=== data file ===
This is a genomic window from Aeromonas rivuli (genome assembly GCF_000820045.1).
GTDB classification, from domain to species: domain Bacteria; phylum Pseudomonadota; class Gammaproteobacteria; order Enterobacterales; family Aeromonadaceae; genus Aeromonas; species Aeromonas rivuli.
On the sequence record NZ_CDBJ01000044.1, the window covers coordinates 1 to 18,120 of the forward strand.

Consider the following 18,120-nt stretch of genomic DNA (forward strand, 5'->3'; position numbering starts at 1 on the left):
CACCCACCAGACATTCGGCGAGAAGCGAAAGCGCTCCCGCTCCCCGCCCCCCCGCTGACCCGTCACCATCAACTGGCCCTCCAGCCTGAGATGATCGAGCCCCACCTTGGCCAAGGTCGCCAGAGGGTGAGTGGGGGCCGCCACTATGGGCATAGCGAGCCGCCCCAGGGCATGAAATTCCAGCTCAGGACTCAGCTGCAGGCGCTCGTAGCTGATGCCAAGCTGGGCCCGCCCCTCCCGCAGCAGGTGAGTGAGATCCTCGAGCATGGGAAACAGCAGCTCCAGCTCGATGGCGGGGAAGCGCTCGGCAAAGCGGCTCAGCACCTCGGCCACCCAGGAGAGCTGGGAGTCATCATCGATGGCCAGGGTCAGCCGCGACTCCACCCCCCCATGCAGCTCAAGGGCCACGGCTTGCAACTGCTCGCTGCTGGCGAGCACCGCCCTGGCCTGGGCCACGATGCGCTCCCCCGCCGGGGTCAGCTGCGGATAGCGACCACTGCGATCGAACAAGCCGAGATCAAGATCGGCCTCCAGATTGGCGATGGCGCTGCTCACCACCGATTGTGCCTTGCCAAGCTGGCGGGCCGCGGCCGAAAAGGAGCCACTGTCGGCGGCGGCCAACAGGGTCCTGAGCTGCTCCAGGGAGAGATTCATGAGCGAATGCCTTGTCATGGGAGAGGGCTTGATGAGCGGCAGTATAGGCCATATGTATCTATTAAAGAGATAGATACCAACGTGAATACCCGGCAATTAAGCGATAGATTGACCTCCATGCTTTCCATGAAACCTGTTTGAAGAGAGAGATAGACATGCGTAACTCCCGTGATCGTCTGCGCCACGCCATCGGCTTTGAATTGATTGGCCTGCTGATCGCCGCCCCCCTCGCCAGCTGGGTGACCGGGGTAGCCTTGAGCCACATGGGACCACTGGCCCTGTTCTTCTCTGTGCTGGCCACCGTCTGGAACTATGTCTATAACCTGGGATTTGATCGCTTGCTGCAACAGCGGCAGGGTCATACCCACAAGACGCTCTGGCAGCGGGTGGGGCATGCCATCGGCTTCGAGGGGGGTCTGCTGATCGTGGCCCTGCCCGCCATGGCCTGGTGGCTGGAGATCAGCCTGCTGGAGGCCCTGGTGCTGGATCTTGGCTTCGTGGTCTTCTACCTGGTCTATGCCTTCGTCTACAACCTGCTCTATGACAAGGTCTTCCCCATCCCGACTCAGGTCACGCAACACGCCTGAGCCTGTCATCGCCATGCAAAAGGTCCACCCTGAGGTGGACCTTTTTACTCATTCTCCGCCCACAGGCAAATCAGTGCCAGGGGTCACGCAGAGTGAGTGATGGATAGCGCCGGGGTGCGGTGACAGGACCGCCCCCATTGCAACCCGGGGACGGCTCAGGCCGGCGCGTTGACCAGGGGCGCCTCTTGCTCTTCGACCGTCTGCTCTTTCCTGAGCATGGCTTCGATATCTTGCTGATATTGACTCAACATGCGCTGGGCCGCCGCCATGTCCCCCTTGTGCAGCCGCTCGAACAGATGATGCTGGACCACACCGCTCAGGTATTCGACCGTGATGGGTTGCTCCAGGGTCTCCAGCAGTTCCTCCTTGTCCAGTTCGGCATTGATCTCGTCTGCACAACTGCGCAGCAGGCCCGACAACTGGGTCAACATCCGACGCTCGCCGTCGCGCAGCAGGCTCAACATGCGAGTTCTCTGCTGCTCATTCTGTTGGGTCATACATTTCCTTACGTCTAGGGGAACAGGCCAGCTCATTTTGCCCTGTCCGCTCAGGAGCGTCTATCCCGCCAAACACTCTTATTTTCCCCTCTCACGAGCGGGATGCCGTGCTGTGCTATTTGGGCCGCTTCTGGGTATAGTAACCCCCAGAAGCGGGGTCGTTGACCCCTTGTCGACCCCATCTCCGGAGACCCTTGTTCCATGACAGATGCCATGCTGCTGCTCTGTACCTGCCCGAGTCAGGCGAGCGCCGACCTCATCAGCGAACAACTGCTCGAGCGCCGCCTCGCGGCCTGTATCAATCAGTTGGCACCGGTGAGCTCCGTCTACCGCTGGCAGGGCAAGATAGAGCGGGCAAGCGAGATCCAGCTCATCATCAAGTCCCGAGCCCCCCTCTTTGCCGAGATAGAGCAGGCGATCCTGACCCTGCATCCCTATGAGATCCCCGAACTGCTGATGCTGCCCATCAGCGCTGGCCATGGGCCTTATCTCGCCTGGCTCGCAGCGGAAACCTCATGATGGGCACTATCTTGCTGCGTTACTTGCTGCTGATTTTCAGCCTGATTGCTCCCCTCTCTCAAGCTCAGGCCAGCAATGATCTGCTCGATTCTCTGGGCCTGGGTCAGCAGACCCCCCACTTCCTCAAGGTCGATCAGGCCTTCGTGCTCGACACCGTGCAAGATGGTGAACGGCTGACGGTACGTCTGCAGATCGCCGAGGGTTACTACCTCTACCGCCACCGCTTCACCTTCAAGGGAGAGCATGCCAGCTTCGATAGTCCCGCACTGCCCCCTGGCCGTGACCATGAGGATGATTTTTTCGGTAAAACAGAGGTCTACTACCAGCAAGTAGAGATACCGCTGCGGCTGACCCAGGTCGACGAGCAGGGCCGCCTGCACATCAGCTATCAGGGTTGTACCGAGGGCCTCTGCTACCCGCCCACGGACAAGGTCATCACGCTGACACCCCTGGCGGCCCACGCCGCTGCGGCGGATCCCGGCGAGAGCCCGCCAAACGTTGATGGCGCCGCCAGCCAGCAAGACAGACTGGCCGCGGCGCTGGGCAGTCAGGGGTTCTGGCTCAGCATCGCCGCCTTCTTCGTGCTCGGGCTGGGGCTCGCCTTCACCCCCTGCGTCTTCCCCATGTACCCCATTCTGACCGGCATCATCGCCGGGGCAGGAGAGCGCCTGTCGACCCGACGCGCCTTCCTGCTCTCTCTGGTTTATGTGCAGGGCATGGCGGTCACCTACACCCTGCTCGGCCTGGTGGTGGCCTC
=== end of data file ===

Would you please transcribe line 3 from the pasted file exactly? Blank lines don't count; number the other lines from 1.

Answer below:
On the sequence record NZ_CDBJ01000044.1, the window covers coordinates 1 to 18,120 of the forward strand.